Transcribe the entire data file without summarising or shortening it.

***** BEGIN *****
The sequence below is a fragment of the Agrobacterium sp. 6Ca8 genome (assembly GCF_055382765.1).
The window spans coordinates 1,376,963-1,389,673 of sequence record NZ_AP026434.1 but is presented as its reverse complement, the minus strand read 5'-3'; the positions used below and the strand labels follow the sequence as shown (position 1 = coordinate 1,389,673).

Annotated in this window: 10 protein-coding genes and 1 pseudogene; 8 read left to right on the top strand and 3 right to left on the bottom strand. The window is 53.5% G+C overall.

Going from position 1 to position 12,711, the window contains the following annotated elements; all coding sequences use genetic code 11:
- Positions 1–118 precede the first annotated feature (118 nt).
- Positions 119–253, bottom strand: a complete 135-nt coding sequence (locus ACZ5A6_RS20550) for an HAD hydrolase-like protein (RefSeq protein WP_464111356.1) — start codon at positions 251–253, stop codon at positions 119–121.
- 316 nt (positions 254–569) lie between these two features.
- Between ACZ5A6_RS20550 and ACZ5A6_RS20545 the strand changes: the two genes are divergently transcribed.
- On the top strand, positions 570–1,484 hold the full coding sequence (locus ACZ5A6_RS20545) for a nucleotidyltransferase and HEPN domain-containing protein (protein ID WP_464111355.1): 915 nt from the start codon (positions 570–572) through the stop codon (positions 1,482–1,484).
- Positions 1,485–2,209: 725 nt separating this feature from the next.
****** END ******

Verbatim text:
The sequence below is a fragment of the Agrobacterium sp. 6Ca8 genome (assembly GCF_055382765.1).
The window spans coordinates 1,376,963-1,389,673 of sequence record NZ_AP026434.1 but is presented as its reverse complement, the minus strand read 5'-3'; the positions used below and the strand labels follow the sequence as shown (position 1 = coordinate 1,389,673).

Annotated in this window: 10 protein-coding genes and 1 pseudogene; 8 read left to right on the top strand and 3 right to left on the bottom strand. The window is 53.5% G+C overall.

Going from position 1 to position 12,711, the window contains the following annotated elements; all coding sequences use genetic code 11:
- Positions 1–118 precede the first annotated feature (118 nt).
- Positions 119–253, bottom strand: a complete 135-nt coding sequence (locus ACZ5A6_RS20550) for an HAD hydrolase-like protein (RefSeq protein WP_464111356.1) — start codon at positions 251–253, stop codon at positions 119–121.
- 316 nt (positions 254–569) lie between these two features.
- Between ACZ5A6_RS20550 and ACZ5A6_RS20545 the strand changes: the two genes are divergently transcribed.
- On the top strand, positions 570–1,484 hold the full coding sequence (locus ACZ5A6_RS20545) for a nucleotidyltransferase and HEPN domain-containing protein (protein ID WP_464111355.1): 915 nt from the start codon (positions 570–572) through the stop codon (positions 1,482–1,484).
- Positions 1,485–2,209: 725 nt separating this feature from the next.